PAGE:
Choosing the construction is up to you. Polyethylene canoes are light, rugged and maintenance free. They can soften or warp a bit over time, and you shouldn’t store them where they’re exposed to lots of direct sunlight. Aluminum canoes, such as the Grumman models, are very durable too. A solo Grumman model is 12 feet, 9 inches long and weighs just 50 pounds, but it can carry up to 545 pounds. Aluminum can get hot if left on a sunny shoreline, and these canoes can be a bit noisier when you clang a paddle against them. Canoes that are a mix of Kevlar and fiberglass are extremely light, but you should avoid models made for racing, because they’re extremely narrow and “tippy.”
Speaking of “tippy”: Canoes with round bottoms, while often faster, are usually more tippy. Flat-bottom canoes are usually more stable. That’s what you want. In addition, many canoes have a ridge along the center bottom that acts as a rudder to keep the canoe tracking straight in the water.
Kayak. If you’re choosing a kayak, try to pick one with enough room, front and back, to stow a pack and a sleeping bag. Many have hatches to access storage areas forward and aft. They can make things easier, although a large pack might still have to be stuffed by your feet or behind your seat.
Pick a kayak that includes foot pegs. You’ll get the most power paddling if you can brace your back against the seat and your feet on the pegs.
“A big advantage with a kayak is that most of the single-seat models are lighter and easier to get on and off a vehicle by yourself.”
Life jackets are essential. Make sure everyone wears one. Get one for your dog too. A bump on the head, a strong current or extremely cold water can mean trouble, even for a strong swimmer.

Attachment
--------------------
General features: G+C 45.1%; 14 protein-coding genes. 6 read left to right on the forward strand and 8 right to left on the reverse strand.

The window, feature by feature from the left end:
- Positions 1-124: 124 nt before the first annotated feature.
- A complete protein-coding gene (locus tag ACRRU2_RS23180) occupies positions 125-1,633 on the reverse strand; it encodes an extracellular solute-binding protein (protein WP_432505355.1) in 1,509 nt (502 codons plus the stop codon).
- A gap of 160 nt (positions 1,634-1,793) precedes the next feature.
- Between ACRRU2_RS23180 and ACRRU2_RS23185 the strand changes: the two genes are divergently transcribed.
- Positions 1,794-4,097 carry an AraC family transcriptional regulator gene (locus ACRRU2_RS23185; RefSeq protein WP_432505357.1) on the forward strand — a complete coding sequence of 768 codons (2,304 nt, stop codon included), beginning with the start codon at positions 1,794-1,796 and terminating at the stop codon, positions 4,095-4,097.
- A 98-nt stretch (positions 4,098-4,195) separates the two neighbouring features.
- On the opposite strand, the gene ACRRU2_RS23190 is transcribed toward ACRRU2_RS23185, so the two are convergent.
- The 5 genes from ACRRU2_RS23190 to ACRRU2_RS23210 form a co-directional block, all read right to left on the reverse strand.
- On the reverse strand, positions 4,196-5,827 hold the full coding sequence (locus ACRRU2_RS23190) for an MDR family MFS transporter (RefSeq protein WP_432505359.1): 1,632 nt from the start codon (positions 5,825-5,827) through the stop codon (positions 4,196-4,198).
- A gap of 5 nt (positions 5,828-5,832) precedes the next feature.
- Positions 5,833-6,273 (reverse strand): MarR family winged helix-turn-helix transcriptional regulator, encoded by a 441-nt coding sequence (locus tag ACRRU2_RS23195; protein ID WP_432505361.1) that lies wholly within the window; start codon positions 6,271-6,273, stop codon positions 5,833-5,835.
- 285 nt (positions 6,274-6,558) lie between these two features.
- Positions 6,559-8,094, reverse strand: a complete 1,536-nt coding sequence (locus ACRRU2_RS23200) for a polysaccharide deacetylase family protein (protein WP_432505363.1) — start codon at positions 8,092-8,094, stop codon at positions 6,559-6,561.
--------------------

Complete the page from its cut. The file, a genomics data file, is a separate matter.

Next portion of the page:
Seatback rests. Kayak seats have back rests, and so do some canoe seats. You can also buy seats with backrests for your canoe; they’re worth the money when you’re traveling great distances.
I like to keep a boat cushion in my canoe too. In windy conditions or a strong current, you’re going to want to get off your seat and kneel in the bottom of the canoe to present a lower center of gravity while paddling. A boat cushion makes it much more comfortable when kneeling.
Carriers and carts. For transporting a kayak, I have a Thule kayak carrier that attaches easily—without tools—to my car’s roof rack. It folds when it’s not in use. For a canoe, all you usually need is four foam blocks and a set of ratchet straps. For getting your boat from your car to the water or to portage it between waterways, some canoes have a yoke in the center that’s made for carrying the canoe (inverted) on your shoulders. But also add a heavy pack, and it’s going to be extremely hard work.
There’s nothing handier than a kayak cart. Mine is from the Brooklyn Kayak Company, and it cost $54.97. It consists of a metal frame and two wheels. Center your canoe or kayak over the cart, secure it with the included nylon strap, and off you go, pulling your boat (pushing is better going downhill) with all the gear loaded inside.
Duffles and bags. When I was young and poor, I put all my gear in trash bags to keep it dry and then lashed the bags to the thwarts of the canoe so they wouldn’t be lost if I capsized. These days, I use a Frogg Toggs dry bag and waterproof duffle—and I still strap them to the thwarts. I keep small electronics, such as a cell phone and GPS, in a LokSak with a double seal.
If you’re going to tote your gear in a backpack, a soft-sided model or one that allows you to remove the rigid frame is better when it comes to stuffing it in your kayak.